Stacey Abrams says 'Defund The Police' movement creates 'a false choice idea'

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Former Georgia gubernatorial candidate Stacey Abrams pushed back Sunday on calls to defund police departments across the country – calling it “a false choice idea” and arguing that reforming police departments is the best path forward.

Abrams, whose name is frequently mentioned as being on the shortlist to be presumptive Democratic presidential nominee Joe Biden’s running mate, said that what the United States needs is a “reformation of how police officers do their jobs” and “transformation in how we view the role of law enforcement.”

“We are being drawn into a false choice idea,” she said on ABC’s “This Week” when asked about the “Defund The Police” movement.

“The reality is we need two things,” she added. “We’ll use different language to describe it, but, fundamentally, we must have reformation and transformation.”


The “Defund The Police” movement arose amid the protests following the deaths of George Floyd in Minneapolis and Breonna Taylor in Louisville, Ky. The idea behind the movement varies between completely abolishing police departments to relocating the massive amount of funding many departments receive to other social programs.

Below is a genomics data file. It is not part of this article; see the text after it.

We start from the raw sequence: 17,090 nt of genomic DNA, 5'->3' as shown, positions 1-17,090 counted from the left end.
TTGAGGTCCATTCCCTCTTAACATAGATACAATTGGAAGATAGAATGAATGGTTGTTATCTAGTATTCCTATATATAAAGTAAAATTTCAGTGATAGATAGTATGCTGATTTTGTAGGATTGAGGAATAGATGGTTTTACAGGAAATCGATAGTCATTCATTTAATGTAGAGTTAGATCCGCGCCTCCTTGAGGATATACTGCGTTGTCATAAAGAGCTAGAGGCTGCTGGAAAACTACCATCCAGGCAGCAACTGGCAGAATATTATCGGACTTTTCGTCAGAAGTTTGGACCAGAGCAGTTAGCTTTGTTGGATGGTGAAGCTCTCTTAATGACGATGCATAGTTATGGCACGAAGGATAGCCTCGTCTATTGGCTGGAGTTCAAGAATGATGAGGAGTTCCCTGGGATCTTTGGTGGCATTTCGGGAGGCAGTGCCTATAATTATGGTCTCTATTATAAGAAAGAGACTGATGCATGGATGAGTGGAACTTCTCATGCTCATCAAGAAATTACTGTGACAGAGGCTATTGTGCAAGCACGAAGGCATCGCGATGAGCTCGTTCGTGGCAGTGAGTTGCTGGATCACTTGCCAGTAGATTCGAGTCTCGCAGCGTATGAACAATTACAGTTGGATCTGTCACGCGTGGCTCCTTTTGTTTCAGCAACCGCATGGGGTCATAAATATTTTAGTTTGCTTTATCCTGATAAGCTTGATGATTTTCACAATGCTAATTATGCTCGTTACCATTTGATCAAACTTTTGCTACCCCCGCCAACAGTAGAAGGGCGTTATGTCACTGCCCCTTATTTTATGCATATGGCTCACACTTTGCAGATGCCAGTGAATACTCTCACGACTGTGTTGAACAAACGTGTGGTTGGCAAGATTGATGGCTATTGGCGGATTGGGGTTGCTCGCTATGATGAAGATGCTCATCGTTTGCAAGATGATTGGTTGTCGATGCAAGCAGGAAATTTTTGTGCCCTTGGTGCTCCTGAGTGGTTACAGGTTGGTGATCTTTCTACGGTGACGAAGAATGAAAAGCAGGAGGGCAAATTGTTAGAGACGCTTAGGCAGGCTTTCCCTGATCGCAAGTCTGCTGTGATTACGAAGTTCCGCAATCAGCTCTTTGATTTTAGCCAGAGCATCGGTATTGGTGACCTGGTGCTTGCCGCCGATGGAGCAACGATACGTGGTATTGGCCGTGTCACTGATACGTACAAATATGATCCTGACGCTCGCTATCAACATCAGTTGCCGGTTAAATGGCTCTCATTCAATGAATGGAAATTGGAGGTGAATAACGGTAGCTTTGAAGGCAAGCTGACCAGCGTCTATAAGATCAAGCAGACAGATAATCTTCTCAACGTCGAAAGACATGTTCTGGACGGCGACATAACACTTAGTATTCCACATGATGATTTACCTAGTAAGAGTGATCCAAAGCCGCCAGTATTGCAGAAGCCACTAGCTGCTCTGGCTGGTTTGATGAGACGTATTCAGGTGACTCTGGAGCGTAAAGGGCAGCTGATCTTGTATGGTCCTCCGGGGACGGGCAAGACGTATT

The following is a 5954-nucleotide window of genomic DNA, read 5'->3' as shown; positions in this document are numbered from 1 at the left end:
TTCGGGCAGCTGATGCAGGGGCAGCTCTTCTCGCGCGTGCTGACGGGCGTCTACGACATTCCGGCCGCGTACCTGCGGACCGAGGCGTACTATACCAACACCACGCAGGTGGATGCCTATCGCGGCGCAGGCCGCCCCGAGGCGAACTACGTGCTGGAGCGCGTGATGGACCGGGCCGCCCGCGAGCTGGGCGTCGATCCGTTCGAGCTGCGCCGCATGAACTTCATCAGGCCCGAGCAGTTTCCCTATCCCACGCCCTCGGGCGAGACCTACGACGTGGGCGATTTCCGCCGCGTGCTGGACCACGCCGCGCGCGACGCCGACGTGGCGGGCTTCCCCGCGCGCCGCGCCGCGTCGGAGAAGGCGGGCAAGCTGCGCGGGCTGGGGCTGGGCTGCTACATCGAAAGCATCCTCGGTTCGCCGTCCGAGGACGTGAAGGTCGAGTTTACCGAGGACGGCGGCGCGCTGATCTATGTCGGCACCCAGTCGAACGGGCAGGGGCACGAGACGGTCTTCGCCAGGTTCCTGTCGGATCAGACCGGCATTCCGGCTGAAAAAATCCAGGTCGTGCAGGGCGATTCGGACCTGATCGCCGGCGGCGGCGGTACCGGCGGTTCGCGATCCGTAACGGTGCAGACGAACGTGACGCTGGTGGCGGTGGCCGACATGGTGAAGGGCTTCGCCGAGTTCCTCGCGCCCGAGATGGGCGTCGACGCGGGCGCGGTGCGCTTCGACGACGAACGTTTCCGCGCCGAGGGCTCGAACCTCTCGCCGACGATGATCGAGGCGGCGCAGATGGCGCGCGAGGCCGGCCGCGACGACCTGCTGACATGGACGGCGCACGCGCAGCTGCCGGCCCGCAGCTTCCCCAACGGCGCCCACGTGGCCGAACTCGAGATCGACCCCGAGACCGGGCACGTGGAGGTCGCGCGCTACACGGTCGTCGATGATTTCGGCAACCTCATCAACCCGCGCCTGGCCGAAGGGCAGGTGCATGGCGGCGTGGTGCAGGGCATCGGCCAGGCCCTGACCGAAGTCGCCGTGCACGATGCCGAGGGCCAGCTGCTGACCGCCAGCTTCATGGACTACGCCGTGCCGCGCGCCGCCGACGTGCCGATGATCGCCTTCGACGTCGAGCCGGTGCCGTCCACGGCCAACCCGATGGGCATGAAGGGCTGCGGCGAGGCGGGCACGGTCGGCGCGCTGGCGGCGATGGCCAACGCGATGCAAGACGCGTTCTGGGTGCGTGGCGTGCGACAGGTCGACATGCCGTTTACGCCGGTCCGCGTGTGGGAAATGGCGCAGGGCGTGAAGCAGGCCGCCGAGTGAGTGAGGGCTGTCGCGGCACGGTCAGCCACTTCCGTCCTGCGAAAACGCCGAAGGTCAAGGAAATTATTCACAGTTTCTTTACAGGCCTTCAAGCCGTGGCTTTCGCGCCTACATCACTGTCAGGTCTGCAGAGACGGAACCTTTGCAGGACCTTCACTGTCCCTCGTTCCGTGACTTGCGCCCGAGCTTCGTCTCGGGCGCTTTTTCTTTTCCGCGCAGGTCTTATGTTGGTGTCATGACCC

Groups like Black Lives Matter argue that it isn’t necessarily about eliminating police departments or stripping agencies of all of their money. They say it is time for the country to address systemic problems in policing in America and spend more on what communities across the U.S. need, like housing and education.

State and local governments spent $115 billion on policing in 2017, according to data compiled by the Urban Institute.

“Why can’t we look at how it is that we reorganize our priorities, so people don’t have to be in the streets during a national pandemic?" Black Lives Matter co-founder Alicia Garza asked during an interview on NBC’s “Meet the Press.”

Biden has also come out against the idea of completely defunding the police, as have most Democrats in Congress.

Instead, the House last week proposed a far-reaching overhaul of police procedures and accountability, saying their proposal would not eliminate police departments — a decision for cities and states — but establish new standards and oversight.


The Justice in Policing Act, the most ambitious law enforcement reform from Congress in years, confronts several aspects of policing that have come under strong criticism, as in-custody deaths are captured on cellphone video and shared widely across the nation and the world.

The package would limit legal protections for police, create a national database of excessive-force incidents and ban police chokeholds, among other changes.

It would revise the federal criminal police misconduct statute to make it easier to prosecute officers who are involved in “reckless” misconduct and it would change “qualified immunity” protections to more broadly enable damage claims against police in lawsuits.

The legislation would ban racial profiling, boost requirements for police body cameras and limit the transfer of military equipment to local jurisdictions among other things.

The Associated Press contributed to this report.